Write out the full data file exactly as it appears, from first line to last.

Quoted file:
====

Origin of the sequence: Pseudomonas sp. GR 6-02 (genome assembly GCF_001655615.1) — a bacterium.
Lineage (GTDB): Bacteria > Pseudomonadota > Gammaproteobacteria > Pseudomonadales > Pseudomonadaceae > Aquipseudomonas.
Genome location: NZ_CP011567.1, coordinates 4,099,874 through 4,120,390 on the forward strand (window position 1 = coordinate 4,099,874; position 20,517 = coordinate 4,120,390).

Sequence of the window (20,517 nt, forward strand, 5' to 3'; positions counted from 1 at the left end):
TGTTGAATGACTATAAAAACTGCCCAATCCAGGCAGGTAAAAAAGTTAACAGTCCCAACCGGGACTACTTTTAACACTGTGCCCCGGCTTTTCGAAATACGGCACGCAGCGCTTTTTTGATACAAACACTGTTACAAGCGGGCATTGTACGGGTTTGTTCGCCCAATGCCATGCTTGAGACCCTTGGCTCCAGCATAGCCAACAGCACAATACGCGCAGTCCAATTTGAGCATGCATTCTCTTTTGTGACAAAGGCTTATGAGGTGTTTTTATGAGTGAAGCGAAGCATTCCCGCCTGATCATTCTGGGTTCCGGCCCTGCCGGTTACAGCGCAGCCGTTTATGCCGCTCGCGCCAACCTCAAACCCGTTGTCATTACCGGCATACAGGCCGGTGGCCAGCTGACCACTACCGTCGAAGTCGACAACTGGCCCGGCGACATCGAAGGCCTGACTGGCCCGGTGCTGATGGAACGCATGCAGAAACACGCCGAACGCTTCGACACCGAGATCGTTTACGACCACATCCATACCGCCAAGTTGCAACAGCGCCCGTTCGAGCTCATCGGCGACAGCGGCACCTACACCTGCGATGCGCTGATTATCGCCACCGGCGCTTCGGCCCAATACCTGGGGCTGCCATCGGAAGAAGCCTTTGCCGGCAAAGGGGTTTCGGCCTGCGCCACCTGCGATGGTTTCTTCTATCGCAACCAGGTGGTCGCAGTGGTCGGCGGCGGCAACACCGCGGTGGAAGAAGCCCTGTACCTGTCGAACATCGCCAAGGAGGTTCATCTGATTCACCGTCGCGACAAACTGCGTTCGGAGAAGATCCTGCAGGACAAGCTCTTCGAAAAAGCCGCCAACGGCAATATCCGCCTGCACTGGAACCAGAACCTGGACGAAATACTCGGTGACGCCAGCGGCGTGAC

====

Origin of the sequence: Pseudomonas sp. GR 6-02 (genome assembly GCF_001655615.1) — a bacterium.
Lineage (GTDB): Bacteria > Pseudomonadota > Gammaproteobacteria > Pseudomonadales > Pseudomonadaceae > Aquipseudomonas.
Genome location: NZ_CP011567.1, coordinates 4,099,874 through 4,120,390 on the forward strand (window position 1 = coordinate 4,099,874; position 20,517 = coordinate 4,120,390).

Sequence of the window (20,517 nt, forward strand, 5' to 3'; positions counted from 1 at the left end):
TGTTGAATGACTATAAAAACTGCCCAATCCAGGCAGGTAAAAAAGTTAACAGTCCCAACCGGGACTACTTTTAACACTGTGCCCCGGCTTTTCGAAATACGGCACGCAGCGCTTTTTTGATACAAACACTGTTACAAGCGGGCATTGTACGGGTTTGTTCGCCCAATGCCATGCTTGAGACCCTTGGCTCCAGCATAGCCAACAGCACAATACGCGCAGTCCAATTTGAGCATGCATTCTCTTTTGTGACAAAGGCTTATGAGGTGTTTTTATGAGTGAAGCGAAGCATTCCCGCCTGATCATTCTGGGTTCCGGCCCTGCCGGTTACAGCGCAGCCGTTTATGCCGCTCGCGCCAACCTCAAACCCGTTGTCATTACCGGCATACAGGCCGGTGGCCAGCTGACCACTACCGTCGAAGTCGACAACTGGCCCGGCGACATCGAAGGCCTGACTGGCCCGGTGCTGATGGAACGCATGCAGAAACACGCCGAACGCTTCGACACCGAGATCGTTTACGACCACATCCATACCGCCAAGTTGCAACAGCGCCCGTTCGAGCTCATCGGCGACAGCGGCACCTACACCTGCGATGCGCTGATTATCGCCACCGGCGCTTCGGCCCAATACCTGGGGCTGCCATCGGAAGAAGCCTTTGCCGGCAAAGGGGTTTCGGCCTGCGCCACCTGCGATGGTTTCTTCTATCGCAACCAGGTGGTCGCAGTGGTCGGCGGCGGCAACACCGCGGTGGAAGAAGCCCTGTACCTGTCGAACATCGCCAAGGAGGTTCATCTGATTCACCGTCGCGACAAACTGCGTTCGGAGAAGATCCTGCAGGACAAGCTCTTCGAAAAAGCCGCCAACGGCAATATCCGCCTGCACTGGAACCAGAACCTGGACGAAATACTCGGTGACGCCAGCGGCGTGAC